|Publication number||US7327930 B2|
|Application number||US 11/066,501|
|Publication date||Feb 5, 2008|
|Filing date||Feb 25, 2005|
|Priority date||Jul 29, 2004|
|Also published as||US20060023454|
|Publication number||066501, 11066501, US 7327930 B2, US 7327930B2, US-B2-7327930, US7327930 B2, US7327930B2|
|Inventors||Pinhas P. Koren, Stephen Faber, Cristoffer Kvist|
|Original Assignee||Nexxus Lighting, Inc.|
|Export Citation||BiBTeX, EndNote, RefMan|
|Patent Citations (26), Referenced by (7), Classifications (21), Legal Events (11)|
|External Links: USPTO, USPTO Assignment, Espacenet|
Applicant herein claims priority to the Provisional Patent Application, U.S. Ser. No. 60/592,211 filed Jul. 29, 2004.
The present invention relates to light emitting diode (LED) technology, and more particularly to a modular LED lighting assembly and method generally used in spas, saunas, or hot tubs.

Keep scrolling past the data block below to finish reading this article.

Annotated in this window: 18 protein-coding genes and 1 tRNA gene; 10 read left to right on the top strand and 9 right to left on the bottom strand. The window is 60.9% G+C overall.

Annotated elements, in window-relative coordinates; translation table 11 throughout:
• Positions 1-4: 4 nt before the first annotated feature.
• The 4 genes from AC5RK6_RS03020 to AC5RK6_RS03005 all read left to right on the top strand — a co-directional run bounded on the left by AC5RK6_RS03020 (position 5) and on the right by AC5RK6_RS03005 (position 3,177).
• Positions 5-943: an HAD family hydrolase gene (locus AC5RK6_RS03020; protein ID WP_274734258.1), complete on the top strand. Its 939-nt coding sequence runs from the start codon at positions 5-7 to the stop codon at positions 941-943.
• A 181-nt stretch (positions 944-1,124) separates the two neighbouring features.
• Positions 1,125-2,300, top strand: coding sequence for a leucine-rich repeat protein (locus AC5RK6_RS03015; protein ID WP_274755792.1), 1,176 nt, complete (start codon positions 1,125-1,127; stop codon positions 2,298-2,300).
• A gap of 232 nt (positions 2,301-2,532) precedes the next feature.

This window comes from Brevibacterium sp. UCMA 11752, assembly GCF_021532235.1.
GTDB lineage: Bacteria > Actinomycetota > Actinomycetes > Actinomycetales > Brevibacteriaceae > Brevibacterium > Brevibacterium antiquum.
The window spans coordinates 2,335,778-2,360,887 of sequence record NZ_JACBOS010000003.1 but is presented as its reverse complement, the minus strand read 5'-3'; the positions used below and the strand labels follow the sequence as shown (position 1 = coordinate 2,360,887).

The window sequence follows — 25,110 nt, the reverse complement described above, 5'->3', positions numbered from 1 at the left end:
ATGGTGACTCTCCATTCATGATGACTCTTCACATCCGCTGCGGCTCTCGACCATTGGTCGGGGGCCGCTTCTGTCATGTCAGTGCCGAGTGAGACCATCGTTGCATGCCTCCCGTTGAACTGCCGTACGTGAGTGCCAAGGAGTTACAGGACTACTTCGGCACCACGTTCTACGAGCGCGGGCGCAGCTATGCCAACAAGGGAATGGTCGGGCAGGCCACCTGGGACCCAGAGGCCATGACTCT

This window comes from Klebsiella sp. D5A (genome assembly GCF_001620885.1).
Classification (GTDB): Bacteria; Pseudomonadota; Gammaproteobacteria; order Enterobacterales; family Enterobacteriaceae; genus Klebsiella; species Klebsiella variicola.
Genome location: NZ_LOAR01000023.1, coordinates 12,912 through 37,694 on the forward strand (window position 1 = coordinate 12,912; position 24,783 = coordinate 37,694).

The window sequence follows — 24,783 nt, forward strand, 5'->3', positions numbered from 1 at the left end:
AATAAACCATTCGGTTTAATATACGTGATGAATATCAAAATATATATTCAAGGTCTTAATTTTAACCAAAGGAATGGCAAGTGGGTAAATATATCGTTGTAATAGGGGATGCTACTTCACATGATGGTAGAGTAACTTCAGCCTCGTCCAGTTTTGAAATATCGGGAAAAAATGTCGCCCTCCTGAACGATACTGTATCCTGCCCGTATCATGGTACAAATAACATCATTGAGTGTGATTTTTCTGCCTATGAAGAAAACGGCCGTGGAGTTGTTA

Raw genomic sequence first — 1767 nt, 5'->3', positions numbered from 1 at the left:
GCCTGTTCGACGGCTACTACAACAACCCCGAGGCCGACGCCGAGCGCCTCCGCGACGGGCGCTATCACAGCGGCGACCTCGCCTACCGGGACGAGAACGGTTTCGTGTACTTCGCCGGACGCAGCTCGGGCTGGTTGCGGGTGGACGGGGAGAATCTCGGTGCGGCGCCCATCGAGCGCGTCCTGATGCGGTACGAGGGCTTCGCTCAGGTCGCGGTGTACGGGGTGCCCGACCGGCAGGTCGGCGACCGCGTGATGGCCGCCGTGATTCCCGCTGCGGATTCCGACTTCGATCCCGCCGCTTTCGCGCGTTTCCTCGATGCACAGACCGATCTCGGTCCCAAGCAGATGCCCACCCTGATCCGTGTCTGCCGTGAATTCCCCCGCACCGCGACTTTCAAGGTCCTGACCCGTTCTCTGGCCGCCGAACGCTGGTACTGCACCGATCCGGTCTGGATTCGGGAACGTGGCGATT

Manufactured into most spas, saunas, and/or hot tubs (hereinafter commonly referred to as “spa” or “spas”) are a plurality of lights. The number of lights integrated into a spa can vary depending on the purpose of the lights and the size of the spa. Typically, lights are used for both providing illumination for safety concerns and for accentuating the spa to provide an enhanced aesthetic appearance.
Currently, spas are either manufactured with wiring for its lighting system encased within insulation that covers an outer surface of a tub in which an individual sits, or the wiring is run on the outside of the insulation. In either case, the wiring is cut to fit around the given tub dimension. Regardless of how the wire is placed around the tub, the wire is usually inaccessible to a user or manufacturer once installed.